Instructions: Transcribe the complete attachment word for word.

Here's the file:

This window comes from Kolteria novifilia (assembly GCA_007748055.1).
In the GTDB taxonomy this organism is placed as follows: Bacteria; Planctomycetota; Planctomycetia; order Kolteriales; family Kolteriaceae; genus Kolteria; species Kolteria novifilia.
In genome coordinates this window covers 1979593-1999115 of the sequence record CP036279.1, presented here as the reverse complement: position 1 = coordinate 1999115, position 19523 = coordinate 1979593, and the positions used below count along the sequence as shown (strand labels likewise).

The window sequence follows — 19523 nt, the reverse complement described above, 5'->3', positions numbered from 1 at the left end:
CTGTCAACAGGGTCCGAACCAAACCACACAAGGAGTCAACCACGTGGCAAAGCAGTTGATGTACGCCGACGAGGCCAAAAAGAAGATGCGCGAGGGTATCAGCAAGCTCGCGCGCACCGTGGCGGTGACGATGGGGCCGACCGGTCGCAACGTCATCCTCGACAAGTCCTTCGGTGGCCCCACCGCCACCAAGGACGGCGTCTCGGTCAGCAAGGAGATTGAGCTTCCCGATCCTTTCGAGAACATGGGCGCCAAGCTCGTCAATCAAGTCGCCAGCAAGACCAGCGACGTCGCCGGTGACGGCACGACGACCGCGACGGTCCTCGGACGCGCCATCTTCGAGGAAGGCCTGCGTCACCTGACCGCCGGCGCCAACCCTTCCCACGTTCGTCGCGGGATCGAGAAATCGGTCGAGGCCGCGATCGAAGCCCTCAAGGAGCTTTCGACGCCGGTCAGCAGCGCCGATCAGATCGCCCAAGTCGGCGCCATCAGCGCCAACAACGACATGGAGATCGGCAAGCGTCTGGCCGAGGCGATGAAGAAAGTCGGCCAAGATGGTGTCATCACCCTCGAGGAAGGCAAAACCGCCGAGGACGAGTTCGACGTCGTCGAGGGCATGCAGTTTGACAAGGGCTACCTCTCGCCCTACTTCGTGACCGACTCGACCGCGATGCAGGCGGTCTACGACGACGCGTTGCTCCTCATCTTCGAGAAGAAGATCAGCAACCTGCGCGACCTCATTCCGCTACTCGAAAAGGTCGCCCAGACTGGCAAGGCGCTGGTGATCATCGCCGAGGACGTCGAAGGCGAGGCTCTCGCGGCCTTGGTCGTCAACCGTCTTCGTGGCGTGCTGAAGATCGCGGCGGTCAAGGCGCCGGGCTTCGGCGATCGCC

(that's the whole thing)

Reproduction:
This window comes from Kolteria novifilia (assembly GCA_007748055.1).
In the GTDB taxonomy this organism is placed as follows: Bacteria; Planctomycetota; Planctomycetia; order Kolteriales; family Kolteriaceae; genus Kolteria; species Kolteria novifilia.
In genome coordinates this window covers 1979593-1999115 of the sequence record CP036279.1, presented here as the reverse complement: position 1 = coordinate 1999115, position 19523 = coordinate 1979593, and the positions used below count along the sequence as shown (strand labels likewise).

The window sequence follows — 19523 nt, the reverse complement described above, 5'->3', positions numbered from 1 at the left end:
CTGTCAACAGGGTCCGAACCAAACCACACAAGGAGTCAACCACGTGGCAAAGCAGTTGATGTACGCCGACGAGGCCAAAAAGAAGATGCGCGAGGGTATCAGCAAGCTCGCGCGCACCGTGGCGGTGACGATGGGGCCGACCGGTCGCAACGTCATCCTCGACAAGTCCTTCGGTGGCCCCACCGCCACCAAGGACGGCGTCTCGGTCAGCAAGGAGATTGAGCTTCCCGATCCTTTCGAGAACATGGGCGCCAAGCTCGTCAATCAAGTCGCCAGCAAGACCAGCGACGTCGCCGGTGACGGCACGACGACCGCGACGGTCCTCGGACGCGCCATCTTCGAGGAAGGCCTGCGTCACCTGACCGCCGGCGCCAACCCTTCCCACGTTCGTCGCGGGATCGAGAAATCGGTCGAGGCCGCGATCGAAGCCCTCAAGGAGCTTTCGACGCCGGTCAGCAGCGCCGATCAGATCGCCCAAGTCGGCGCCATCAGCGCCAACAACGACATGGAGATCGGCAAGCGTCTGGCCGAGGCGATGAAGAAAGTCGGCCAAGATGGTGTCATCACCCTCGAGGAAGGCAAAACCGCCGAGGACGAGTTCGACGTCGTCGAGGGCATGCAGTTTGACAAGGGCTACCTCTCGCCCTACTTCGTGACCGACTCGACCGCGATGCAGGCGGTCTACGACGACGCGTTGCTCCTCATCTTCGAGAAGAAGATCAGCAACCTGCGCGACCTCATTCCGCTACTCGAAAAGGTCGCCCAGACTGGCAAGGCGCTGGTGATCATCGCCGAGGACGTCGAAGGCGAGGCTCTCGCGGCCTTGGTCGTCAACCGTCTTCGTGGCGTGCTGAAGATCGCGGCGGTCAAGGCGCCGGGCTTCGGCGATCGCC